Read and carefully follow any Instructions for Use provided with your medicine. Ask your doctor or pharmacist if you do not understand these instructions.
Take potassium chloride with a full glass of water. Take potassium chloride with food or just after a meal if this medicine upsets your stomach.
Measure liquid medicine with the dosing syringe provided, or with a special dose-measuring spoon or medicine cup. If you do not have a dose-measuring device, ask your pharmacist for one.
Do not crush, chew, or suck on a tablet or capsule. Sucking on the pill could irritate your mouth or throat.
Call your doctor if you have trouble swallowing a potassium chloride capsule or tablet. You may be able to dissolve the tablet in water, or mix the medicine from a capsule with soft food. Carefully follow your doctor's instructions.
Mix the powder form of this medicine with at least 4 ounces (one-half cup) of cold water or fruit juice before taking. Drink the mixture slowly, over 5 to 10 minutes in all. To make sure you get the entire dose, add a little more water to the same glass, swirl gently and drink right away.
To be sure this medicine is helping your condition, you may need frequent blood tests. You may not notice any change in your symptoms, but your blood work will help your doctor determine how long to treat you with potassium chloride. Your heart function may need to be checked using an electrocardiograph or ECG (sometimes called an EKG). Even if you have no symptoms, tests can help your doctor determine if this medicine is effective.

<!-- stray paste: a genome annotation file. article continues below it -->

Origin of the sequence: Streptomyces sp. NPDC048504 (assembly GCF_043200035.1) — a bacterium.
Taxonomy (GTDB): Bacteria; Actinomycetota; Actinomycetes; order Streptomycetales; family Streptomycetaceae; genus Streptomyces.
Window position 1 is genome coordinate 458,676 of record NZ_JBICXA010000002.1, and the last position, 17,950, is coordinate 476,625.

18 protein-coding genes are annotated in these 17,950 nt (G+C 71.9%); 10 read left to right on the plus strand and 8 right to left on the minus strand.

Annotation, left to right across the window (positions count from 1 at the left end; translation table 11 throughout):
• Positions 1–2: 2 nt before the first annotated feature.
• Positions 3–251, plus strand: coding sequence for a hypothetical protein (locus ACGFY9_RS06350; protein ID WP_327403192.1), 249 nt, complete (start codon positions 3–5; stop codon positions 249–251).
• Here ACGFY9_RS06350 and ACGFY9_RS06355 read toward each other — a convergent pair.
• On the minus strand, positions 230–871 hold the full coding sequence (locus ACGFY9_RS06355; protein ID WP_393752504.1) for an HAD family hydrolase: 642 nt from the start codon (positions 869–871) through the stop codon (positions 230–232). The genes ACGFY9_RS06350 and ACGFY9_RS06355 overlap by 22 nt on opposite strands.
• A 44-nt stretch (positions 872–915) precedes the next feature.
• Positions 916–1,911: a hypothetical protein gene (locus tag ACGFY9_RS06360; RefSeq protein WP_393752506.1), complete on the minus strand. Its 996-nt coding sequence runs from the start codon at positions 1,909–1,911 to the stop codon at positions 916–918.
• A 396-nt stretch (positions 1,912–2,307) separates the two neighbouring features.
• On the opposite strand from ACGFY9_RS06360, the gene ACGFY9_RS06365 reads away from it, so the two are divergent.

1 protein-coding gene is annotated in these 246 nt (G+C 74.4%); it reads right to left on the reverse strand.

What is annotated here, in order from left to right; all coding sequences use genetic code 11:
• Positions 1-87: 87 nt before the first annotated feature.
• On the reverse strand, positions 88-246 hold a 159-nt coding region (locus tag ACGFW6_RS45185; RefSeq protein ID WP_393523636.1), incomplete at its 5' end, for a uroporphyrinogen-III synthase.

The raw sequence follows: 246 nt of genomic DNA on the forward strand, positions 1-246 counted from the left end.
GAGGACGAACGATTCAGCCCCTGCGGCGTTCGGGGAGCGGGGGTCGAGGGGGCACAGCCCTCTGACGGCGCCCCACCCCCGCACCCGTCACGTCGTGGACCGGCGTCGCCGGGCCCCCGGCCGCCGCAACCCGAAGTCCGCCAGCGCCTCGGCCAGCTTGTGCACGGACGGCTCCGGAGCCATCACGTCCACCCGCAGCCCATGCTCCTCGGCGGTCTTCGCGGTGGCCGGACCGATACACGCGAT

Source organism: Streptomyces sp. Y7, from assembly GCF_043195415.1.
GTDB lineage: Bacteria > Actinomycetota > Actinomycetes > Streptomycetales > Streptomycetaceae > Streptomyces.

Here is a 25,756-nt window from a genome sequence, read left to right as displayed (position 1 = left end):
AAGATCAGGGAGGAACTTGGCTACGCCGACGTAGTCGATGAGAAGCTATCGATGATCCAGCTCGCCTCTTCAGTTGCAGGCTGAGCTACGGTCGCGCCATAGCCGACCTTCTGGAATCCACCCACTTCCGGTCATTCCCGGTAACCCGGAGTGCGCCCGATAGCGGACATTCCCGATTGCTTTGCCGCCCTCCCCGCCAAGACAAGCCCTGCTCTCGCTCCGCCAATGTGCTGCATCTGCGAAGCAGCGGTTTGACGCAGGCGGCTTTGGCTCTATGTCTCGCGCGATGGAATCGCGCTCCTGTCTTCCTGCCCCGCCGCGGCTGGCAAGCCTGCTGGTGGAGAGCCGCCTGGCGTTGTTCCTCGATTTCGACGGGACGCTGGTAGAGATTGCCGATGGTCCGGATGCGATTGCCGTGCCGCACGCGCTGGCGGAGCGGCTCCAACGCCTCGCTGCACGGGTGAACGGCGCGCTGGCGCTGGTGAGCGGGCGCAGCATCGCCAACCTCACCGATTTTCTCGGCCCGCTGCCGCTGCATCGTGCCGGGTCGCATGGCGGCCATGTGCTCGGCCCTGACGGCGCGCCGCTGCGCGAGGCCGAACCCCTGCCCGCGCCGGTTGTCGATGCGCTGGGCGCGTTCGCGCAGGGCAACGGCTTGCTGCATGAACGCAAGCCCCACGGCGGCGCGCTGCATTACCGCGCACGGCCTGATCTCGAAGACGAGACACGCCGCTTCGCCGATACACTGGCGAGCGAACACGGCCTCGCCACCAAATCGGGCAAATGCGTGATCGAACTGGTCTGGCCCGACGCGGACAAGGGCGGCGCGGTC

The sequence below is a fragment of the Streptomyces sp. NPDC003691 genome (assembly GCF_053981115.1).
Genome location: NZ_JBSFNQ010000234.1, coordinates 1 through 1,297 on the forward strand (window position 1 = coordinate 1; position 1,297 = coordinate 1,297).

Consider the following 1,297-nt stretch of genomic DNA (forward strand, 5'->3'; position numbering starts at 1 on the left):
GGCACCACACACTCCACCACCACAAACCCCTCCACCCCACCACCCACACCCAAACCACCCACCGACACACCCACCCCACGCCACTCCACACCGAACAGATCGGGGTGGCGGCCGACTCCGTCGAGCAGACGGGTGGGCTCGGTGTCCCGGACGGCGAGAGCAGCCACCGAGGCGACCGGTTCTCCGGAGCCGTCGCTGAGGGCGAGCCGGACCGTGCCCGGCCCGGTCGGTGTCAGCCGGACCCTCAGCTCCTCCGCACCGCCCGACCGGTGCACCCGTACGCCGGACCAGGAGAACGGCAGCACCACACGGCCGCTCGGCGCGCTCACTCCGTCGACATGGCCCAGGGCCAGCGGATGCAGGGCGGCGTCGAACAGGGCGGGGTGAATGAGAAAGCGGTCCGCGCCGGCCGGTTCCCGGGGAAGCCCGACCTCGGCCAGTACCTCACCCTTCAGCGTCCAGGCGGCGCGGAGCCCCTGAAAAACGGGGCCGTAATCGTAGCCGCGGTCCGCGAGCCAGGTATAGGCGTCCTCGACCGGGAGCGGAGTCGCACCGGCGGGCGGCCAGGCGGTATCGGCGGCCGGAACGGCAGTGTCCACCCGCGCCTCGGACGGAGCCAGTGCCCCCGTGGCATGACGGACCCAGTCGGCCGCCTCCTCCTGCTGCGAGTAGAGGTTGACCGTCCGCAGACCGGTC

Your treatment may include a special diet. Follow the diet plan created for you by your doctor or nutrition counselor. Get familiar with the list of foods you should eat or avoid to help control your condition.
Potassium-rich foods include: squash, baked potatoes (skin on), spinach, lentils, broccoli, Brussels sprouts, zucchini, kidney or navy beans, raisins, watermelon, orange juice, bananas, cantaloupe, and low-fat milk or yogurt. Consume only the daily amounts recommended by your doctor or nutrition counselor.
Some tablets are made with a shell that is not absorbed or melted in the body. Part of this shell may appear in your stool. This is normal and will not make the medicine less effective.
Store at room temperature away from moisture and heat. Keep the medication in a closed container.
What happens if I miss a dose?
Take the missed dose as soon as you remember. Skip the missed dose if it is almost time for your next scheduled dose. Do not take extra medicine to make up the missed dose.
What happens if I overdose?
Seek emergency medical attention or call the Poison Help line at 1-800-222-1222.